ISLAMABAD: Prime Minister Imran Khan on Monday said women’s financial inclusion was crucial to fast-track poverty alleviation, thereby contributing to the national economic development.
Addressing the gathering during the launch of the Ehsaas Saving Wallets programme, the prime minister said no nation could progress until it empowers its weaker social groups.
The initiative, an essential component of Ehsaas Financial Inclusion Strategy, was launched by the prime minister during the visit of Queen Máxima of the Netherlands in 2019.
The prime minister said the saving wallets programme was in line with the universal fact that the inclusion of women in the financial system could help them run independent businesses and save money to overcome the economic woes.
He said the Ehsaas programme was acknowledged by World Bank as the fourth effective welfare initiative to provide a safety net to the poor and deserving during the coronavirus.
Imran said across the world, the pandemic pushed millions of people below the poverty line, however, Ehsaas succeeded in reaching out to the poor inspired by the principles of compassion of the State of Medina.
He thanked Queen Máxima for coming to Pakistan as a Special UN Advocate for Inclusive Finance for Development and support the project, aimed at the financial empowerment of women.
The prime minister mentioned that Pakistan also desired to follow the model of China that helped 700 million people come out of extreme poverty.
He expressed confidence that the latest initiative would prove to be an effective step towards helping households in managing their finances better and meet emergency needs and invest to increase their earnings.
On the occasion, Dutch ambassador Wouter Plomp read out the message of Queen Máxima, expressing her satisfaction with the implementation of the drive.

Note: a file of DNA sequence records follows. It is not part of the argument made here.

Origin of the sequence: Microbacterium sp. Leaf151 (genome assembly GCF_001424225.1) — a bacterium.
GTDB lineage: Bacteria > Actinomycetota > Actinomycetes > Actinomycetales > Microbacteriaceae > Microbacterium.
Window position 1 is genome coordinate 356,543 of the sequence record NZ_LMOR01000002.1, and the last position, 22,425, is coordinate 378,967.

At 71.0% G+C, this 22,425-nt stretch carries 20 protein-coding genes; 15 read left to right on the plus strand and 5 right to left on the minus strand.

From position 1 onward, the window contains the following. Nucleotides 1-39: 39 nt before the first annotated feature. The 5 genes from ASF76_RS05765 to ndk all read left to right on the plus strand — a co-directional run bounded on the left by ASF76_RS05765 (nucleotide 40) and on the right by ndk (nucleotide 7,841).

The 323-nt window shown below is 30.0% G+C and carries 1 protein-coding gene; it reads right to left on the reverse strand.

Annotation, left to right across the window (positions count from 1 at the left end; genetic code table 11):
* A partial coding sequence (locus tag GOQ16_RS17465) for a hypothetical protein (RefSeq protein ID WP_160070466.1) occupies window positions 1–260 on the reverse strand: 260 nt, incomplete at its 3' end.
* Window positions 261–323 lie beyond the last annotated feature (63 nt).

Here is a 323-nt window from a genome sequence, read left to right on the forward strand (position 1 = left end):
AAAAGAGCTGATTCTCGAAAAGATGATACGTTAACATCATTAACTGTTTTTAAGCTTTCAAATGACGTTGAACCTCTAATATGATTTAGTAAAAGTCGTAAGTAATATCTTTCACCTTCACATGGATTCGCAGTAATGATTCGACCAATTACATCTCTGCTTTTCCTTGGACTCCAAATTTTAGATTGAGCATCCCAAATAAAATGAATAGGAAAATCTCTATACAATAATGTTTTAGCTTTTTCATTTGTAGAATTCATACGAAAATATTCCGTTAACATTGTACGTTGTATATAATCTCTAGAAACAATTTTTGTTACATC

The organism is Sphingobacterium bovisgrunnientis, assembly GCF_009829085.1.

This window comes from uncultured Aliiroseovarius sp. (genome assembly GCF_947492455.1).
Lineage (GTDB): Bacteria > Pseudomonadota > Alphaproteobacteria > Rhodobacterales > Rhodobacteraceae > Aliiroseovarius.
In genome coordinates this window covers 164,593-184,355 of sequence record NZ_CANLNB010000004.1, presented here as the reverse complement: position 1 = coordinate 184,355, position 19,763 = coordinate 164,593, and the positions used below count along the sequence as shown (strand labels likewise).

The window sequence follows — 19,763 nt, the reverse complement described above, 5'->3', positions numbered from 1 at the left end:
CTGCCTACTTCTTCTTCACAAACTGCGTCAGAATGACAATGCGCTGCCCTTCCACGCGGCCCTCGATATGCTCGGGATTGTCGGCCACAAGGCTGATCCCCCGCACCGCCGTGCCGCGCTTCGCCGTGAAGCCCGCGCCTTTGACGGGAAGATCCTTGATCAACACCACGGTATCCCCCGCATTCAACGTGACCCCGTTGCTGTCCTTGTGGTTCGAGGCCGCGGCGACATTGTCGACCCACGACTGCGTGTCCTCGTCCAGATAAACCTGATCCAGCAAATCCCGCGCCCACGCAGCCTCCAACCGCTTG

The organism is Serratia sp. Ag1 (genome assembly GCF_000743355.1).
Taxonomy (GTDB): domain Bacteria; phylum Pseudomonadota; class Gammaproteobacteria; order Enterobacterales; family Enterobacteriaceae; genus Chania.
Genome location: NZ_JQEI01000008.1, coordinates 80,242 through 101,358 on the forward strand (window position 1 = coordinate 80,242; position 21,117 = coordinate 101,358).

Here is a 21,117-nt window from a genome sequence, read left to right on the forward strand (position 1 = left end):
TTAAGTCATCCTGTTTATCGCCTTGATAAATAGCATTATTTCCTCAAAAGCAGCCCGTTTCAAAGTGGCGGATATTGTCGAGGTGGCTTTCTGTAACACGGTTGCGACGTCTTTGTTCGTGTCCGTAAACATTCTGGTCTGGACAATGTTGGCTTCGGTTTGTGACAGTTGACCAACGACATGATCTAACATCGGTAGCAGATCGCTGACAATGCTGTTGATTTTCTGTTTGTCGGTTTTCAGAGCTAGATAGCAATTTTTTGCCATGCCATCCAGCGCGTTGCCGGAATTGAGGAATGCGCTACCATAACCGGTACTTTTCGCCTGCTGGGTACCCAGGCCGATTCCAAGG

The prime minister interacted with beneficiary women of the wallet programme and issued directions to resolve their grievances.
Adviser to the Prime Minister on Poverty Alleviation Dr Sania Nishtar said the initiative would lead to digital and financial inclusion of women and open avenues for them to take better advantage of opportunities offered under the Ehsaas initiative.
She said globally, there were examples of economies that had encouraged a mindset shift towards savings and had reaped its benefits.
Kenya, she mentioned, had introduced mobile money transfers, resulting in savings increase of 22 percent in the beneficiary households, and helped lift 2 percent of these households out of extreme poverty.
She said Argentina transitioned from cash handouts to account transfers for a national anti-poverty programme, and the transition was found to reduce corruption.
On cash payments, she said, four percent of recipients reported paying kickbacks to people or organisations that helped enroll them in the programme. On the other hand, when the payments were made directly into accounts, the number dropped to just 0.03 percent.
Sania also mentioned Bangladesh as an example of how digital savings accounts were used to change the nature of government-to-
She said the seven goals of socio-welfare importance under 270 projects of Ehsaas were actively being carried out with weekly and monthly reviews in line with the 32 covenants.
The programme is making headways keeping in view the areas of transparency and audit, information security, data governance and financial control, she added.
She also mentioned that a national Ehsaas survey was 88 percent completed and announced that its first one-window operation centre would soon be opened at the Sitara Market in Islamabad.
She also gave a snapshot of the overall achievements under the umbrella of Ehsaas programme: the undergraduate scholarship, emergency cash programme, primary, secondary and undergraduate educational stipends, nashunuma programme to check stunting in 15 districts, the establishment of 35 soup kitchens out of 112, and the orphanages and shelter homes with one-star bed and breakfast facility.
Sania further said a programme had been designed in collaboration with the National Bank of Pakistan to give soft loans to small grocery shop owners.
The latest programme will deepen the financial inclusion initiated under the “One Woman, One Bank Account” policy.
The design of the savings bank account is simple in the following ways: the accounts are targeted to Kafaalat beneficiaries, beneficiaries can open these accounts at agent shops or ATMs, and initial transactions through these accounts will include balance inquiry, cash in and cash out, transfer funds received from Ehsaas to mobile accounts, mobile top-up, utility bill payments, and money transfers.
Additionally, the accounts will also offer savings on deposits.